Feedback received during the public input period will inform a preliminary review — called a draft environmental impact statement — slated for release this fall. Once published, this document will provide the most comprehensive overview to date of the project’s impacts.

Another public input period will follow the publication of the draft environmental impact statement. Feedback gathered then will inform the final version of the review, which is slated for release in the fall of 2025.

A “record of decision” — a formal announcement that the project has met the requirements of the federal process — could accompany the final environmental impact statement. This declaration would serve as a green light to start construction, though changes could be made afterward.

Austin Transit Partnership officials want to speed up the process. To do so, the board of directors on Jan. 24 approved a contract, costing at least $900,000, for services from Pinyon Environmental, a Colorado-based environmental consulting firm.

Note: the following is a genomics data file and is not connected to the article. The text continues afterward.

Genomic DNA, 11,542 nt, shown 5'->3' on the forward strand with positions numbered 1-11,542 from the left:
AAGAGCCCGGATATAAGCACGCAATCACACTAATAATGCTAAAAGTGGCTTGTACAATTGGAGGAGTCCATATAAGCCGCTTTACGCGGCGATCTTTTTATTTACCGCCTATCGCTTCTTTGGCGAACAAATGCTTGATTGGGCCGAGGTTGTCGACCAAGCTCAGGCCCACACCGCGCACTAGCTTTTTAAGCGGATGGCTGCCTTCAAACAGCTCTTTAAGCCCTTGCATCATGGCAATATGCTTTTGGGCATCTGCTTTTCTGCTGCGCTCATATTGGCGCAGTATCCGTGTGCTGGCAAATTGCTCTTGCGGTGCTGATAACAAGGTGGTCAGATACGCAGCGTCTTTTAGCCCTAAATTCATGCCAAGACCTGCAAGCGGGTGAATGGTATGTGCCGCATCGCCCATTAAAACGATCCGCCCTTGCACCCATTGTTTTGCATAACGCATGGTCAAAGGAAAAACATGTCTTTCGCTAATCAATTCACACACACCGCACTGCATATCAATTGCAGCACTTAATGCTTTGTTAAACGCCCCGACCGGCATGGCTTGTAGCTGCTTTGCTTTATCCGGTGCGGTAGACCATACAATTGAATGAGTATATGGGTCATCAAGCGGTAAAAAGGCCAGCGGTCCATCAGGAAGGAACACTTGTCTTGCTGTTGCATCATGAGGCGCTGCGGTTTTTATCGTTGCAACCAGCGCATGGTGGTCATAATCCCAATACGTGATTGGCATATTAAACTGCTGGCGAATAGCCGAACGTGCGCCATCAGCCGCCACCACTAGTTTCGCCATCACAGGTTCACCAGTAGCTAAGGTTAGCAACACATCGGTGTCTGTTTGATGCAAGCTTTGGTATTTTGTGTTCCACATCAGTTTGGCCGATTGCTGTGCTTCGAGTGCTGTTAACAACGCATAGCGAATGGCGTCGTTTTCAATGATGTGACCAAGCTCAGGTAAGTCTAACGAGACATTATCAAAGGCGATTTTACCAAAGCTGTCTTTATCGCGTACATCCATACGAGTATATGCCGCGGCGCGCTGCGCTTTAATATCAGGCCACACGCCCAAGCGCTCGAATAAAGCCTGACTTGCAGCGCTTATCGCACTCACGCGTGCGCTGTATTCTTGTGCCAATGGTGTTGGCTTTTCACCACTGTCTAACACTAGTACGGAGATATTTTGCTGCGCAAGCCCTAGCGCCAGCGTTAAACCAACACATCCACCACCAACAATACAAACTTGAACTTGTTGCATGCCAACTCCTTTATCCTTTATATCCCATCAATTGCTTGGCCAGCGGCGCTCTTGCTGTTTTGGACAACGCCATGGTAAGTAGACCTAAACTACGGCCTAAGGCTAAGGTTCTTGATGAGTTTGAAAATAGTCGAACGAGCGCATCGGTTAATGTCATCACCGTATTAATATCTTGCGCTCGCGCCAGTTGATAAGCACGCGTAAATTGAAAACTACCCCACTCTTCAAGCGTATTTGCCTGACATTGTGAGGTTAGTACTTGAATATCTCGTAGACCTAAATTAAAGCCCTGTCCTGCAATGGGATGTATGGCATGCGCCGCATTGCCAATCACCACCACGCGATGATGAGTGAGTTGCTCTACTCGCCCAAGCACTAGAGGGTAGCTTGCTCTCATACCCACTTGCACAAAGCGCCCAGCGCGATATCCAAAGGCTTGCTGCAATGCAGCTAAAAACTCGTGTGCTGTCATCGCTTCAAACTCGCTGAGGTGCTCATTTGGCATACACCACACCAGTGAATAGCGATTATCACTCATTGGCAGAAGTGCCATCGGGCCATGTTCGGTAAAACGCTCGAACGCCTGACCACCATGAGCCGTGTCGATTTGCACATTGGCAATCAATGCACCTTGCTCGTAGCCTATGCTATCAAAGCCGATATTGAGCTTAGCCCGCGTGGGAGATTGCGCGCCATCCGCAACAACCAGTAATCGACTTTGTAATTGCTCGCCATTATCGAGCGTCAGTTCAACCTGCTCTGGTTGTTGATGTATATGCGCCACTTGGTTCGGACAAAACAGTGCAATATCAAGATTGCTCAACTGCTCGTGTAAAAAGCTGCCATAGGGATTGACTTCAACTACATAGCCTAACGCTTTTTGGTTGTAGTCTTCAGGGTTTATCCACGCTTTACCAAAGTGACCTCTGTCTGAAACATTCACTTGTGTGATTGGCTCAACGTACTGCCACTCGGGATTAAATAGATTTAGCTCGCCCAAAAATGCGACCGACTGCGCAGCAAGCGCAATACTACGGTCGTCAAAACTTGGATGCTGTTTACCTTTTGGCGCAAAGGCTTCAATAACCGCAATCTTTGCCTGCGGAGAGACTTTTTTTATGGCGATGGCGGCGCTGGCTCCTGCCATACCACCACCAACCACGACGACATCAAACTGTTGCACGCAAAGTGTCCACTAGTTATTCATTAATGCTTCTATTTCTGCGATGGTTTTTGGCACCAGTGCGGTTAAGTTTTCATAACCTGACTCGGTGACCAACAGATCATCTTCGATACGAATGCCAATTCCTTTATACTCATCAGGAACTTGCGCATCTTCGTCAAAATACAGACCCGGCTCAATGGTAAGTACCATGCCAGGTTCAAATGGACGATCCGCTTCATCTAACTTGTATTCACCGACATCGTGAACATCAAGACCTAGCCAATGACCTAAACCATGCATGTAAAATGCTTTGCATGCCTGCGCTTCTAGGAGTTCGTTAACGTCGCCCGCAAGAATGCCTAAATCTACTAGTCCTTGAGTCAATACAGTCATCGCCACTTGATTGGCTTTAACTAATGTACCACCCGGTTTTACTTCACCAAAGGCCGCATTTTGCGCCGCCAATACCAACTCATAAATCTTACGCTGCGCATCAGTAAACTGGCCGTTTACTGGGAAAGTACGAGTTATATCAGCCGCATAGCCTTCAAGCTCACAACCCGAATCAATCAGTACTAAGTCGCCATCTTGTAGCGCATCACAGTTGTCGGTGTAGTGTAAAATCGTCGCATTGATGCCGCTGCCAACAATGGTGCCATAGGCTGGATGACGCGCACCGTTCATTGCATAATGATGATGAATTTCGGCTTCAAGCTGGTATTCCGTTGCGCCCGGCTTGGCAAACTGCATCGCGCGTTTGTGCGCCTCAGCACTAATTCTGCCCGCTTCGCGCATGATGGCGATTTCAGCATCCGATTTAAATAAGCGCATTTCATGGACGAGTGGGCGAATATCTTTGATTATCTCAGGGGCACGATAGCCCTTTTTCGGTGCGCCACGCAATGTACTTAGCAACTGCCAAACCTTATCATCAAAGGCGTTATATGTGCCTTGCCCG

Pinyon Environmental will work directly with the Federal Transit Administration on behalf of the partnership, said Brad Cummings, the Austin Transit Partnership’s senior vice president of procurement and contract management.

For the initial public input period, officials planned for five, in-person and one remote event to gather feedback, Pyne said. You can register ahead of the remaining events at

  • Feb. 10 from 10 a.m. to 2 p.m. at the Montopolis Recreation Center, 1200 Montopolis Drive.
  • Feb. 12 from 5 to 8 p.m. at the League of Women Voters Cafetorium, 3908 Avenue B.
  • Feb. 22 from 5:30 to 7 p.m. in a Zoom meeting.
  • Feb. 27 from 4:30 to 7:30 p.m. at Twin Oaks Branch Libary, 1800 S. Fifth St.
  • Feb. 29 from 7:30 to 9 a.m. at St. David’s Episcopal Sumners Hall, 301 E. Eighth St.

Pyne said a report detailing what feedback was received would be published sometime in March.

What about the plan’s Crestview Station, airport extensions?

Two “priority extensions” in the plan approved by Austin officials last summer are not set to be included in the federal environmental review of the 9.8-mile line.